Williamsport is a large and beautiful town situated on the banks of the river the town is a secesh town and it is under a martial law our Col. is actin a Brigadere General now We have here in this camp at the present time the Maryland first regt the Indiana 12 the Ilinois Second the Mass, 13 regt eight Hundred Cavalry the Philadelphia batery of riffled cannons Bess's batery of Regulars is here. We are all in one camp and all are under our Col. his name is S.H. Leonard, We all like him very much. I have a letter from home quite often the folks are all well now but the two youngest have had the whooping Cough Hattie is still in Northboro running a Stiching machien in the same place where She has been for onne year and a half She is doing pretty well their Addie is in Southboro doing house work She is well last Tuesday I received a letter from Charlotte Hapgood She said the folks wer all well at home except Joseph You have of course herd of his case. he was wounded at Balls Bluff uncle Luther Hapgood has gone to take his place I should not of thought he would of gone. Sawyer was taken prisoner and is at richmond Va I am sorry for him.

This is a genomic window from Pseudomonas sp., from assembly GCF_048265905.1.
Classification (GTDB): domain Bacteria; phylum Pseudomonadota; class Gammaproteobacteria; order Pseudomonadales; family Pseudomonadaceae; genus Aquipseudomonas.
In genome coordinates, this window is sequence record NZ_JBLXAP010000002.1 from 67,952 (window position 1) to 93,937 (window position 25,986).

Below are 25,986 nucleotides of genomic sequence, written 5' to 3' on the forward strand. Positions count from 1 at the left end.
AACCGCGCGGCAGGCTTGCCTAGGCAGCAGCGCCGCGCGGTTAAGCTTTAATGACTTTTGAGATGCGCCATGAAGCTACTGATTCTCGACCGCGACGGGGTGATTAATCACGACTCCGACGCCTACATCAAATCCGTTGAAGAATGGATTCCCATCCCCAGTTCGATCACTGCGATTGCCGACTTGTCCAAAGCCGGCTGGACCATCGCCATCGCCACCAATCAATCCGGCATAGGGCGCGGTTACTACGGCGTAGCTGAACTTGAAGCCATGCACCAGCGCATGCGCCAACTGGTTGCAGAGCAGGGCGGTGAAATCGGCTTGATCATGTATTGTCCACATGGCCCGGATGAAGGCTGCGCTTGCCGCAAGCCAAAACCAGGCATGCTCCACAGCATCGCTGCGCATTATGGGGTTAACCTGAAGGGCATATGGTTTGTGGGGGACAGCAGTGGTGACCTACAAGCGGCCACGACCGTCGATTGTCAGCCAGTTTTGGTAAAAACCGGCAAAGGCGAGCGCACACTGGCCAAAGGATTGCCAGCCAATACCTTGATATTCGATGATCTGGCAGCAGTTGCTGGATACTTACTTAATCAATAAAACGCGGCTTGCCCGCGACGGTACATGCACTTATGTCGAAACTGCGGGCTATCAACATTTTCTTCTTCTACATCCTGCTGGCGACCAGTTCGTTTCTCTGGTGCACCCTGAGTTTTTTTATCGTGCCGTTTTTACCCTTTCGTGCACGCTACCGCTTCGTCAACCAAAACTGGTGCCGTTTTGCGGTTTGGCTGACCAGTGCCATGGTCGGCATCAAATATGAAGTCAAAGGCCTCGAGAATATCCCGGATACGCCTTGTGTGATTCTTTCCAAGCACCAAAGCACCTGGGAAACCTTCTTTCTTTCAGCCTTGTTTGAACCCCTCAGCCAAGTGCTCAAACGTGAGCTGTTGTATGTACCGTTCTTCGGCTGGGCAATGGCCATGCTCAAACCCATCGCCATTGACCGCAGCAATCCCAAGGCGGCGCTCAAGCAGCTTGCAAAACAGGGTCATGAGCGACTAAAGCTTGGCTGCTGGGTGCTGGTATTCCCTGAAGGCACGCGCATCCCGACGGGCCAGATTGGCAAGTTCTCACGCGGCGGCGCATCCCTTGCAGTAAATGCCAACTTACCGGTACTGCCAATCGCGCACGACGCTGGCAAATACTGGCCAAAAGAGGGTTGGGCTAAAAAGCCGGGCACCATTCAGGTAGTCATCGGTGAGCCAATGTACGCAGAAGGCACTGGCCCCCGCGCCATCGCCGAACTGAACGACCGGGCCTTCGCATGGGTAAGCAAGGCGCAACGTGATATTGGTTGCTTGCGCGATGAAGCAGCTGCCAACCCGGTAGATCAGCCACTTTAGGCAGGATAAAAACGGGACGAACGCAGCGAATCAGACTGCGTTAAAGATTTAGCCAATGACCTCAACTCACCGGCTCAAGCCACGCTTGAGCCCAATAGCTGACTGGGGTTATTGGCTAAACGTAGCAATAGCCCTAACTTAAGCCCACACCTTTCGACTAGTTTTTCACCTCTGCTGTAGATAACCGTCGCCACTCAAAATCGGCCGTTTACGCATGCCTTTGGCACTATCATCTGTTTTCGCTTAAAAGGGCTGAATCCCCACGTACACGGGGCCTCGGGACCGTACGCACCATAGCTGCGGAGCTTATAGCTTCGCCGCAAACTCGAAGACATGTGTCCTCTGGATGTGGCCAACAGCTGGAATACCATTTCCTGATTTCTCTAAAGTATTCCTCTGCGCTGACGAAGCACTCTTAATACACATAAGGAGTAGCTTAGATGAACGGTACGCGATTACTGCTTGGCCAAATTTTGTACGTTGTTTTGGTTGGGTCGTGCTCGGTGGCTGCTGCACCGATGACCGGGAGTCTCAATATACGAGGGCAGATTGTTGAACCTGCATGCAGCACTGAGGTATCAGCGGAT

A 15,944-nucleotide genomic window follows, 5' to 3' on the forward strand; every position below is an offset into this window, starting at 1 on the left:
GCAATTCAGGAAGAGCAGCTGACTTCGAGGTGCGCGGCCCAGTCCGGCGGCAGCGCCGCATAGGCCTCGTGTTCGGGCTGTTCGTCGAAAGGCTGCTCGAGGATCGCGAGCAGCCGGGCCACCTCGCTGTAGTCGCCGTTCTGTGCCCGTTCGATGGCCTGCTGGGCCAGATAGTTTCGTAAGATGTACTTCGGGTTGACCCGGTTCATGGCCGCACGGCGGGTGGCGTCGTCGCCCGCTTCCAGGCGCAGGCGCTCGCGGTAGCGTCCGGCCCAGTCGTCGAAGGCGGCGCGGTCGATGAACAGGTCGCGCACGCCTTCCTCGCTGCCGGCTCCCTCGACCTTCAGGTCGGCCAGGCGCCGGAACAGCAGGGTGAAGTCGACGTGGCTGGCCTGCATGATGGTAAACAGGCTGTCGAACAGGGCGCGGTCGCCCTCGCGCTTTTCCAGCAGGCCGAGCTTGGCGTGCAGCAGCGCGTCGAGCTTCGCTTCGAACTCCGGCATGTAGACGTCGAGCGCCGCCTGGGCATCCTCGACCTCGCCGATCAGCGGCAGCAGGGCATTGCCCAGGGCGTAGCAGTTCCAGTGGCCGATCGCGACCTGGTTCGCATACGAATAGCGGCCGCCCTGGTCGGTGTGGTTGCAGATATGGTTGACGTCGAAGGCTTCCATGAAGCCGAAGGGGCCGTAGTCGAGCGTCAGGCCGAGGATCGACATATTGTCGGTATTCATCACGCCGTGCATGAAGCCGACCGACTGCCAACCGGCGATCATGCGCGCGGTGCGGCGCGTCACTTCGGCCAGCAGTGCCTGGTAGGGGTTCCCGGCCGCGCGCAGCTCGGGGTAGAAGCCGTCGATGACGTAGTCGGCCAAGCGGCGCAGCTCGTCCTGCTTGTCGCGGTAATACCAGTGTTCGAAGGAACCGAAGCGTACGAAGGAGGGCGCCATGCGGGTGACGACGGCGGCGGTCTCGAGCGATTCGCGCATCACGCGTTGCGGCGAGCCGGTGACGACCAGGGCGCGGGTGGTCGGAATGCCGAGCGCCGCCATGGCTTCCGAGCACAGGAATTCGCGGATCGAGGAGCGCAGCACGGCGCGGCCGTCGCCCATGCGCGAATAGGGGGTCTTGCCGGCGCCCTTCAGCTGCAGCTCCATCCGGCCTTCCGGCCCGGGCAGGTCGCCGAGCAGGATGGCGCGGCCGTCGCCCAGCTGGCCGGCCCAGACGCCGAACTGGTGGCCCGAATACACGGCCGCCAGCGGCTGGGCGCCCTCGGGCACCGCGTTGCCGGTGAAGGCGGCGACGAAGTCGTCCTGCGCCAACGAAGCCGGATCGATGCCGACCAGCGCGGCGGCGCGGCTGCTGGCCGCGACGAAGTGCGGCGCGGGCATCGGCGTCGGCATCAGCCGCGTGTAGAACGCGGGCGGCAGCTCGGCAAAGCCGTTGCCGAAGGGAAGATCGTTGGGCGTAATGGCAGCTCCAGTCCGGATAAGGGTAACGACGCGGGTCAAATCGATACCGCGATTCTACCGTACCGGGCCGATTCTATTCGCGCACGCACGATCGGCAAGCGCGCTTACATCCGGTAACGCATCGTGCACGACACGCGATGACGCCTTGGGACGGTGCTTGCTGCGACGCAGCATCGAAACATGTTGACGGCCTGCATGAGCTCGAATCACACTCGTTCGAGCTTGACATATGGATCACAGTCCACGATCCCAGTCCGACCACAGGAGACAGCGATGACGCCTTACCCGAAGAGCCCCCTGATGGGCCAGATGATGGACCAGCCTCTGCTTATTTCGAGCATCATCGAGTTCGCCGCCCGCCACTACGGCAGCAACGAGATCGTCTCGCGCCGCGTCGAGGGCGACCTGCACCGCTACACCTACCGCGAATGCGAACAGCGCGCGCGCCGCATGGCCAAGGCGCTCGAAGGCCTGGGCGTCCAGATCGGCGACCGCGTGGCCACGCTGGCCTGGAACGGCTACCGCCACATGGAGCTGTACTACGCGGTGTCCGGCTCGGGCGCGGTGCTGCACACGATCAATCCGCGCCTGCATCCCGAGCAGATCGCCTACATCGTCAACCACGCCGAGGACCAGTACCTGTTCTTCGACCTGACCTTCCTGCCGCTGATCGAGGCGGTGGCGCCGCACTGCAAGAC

The fleet ther has gone down South does not seem to be doing much at the present time but it has been a terrible blow for the South. our forces have done a good thing in Missouri it is the greatest Victory we have had What do you think of the Mason and Slidell affair - Uncle. We do not think that England will interfear with the case What do you think a bout I do not think that the government will let them go. I hope that they will not for I think that they had better hang them then to let them go dont you think so. I think if England keeps still we will give these rebels all they want next Summer if not before I think by the way things look now that next Summer will tell the story Well as it is getting late I shall have to close
Please Except this from your Nephew
Francis A. Gould
I should be very much pleased to have you
answer This for I would like to hear
Frank A. Gould
Co. K 13th Mass Vol
*Battle of Bolivar Heights, October 16, 1861. The killed were men from the 3rd Wisconsin.
The letter above gave a little insight into Frank Gould the person. He wasn’t just a name any more. I passed the letter on to Nate, Frank’s descendant, who told me it informed him of several other ‘relatives,’ the Hapgoods, he hadn’t known about. It was a bit more family history to look into.
I figure if there is one letter out there, there are surely more, and hope someday more of Frank Gould’s letters come to light.
To be continued.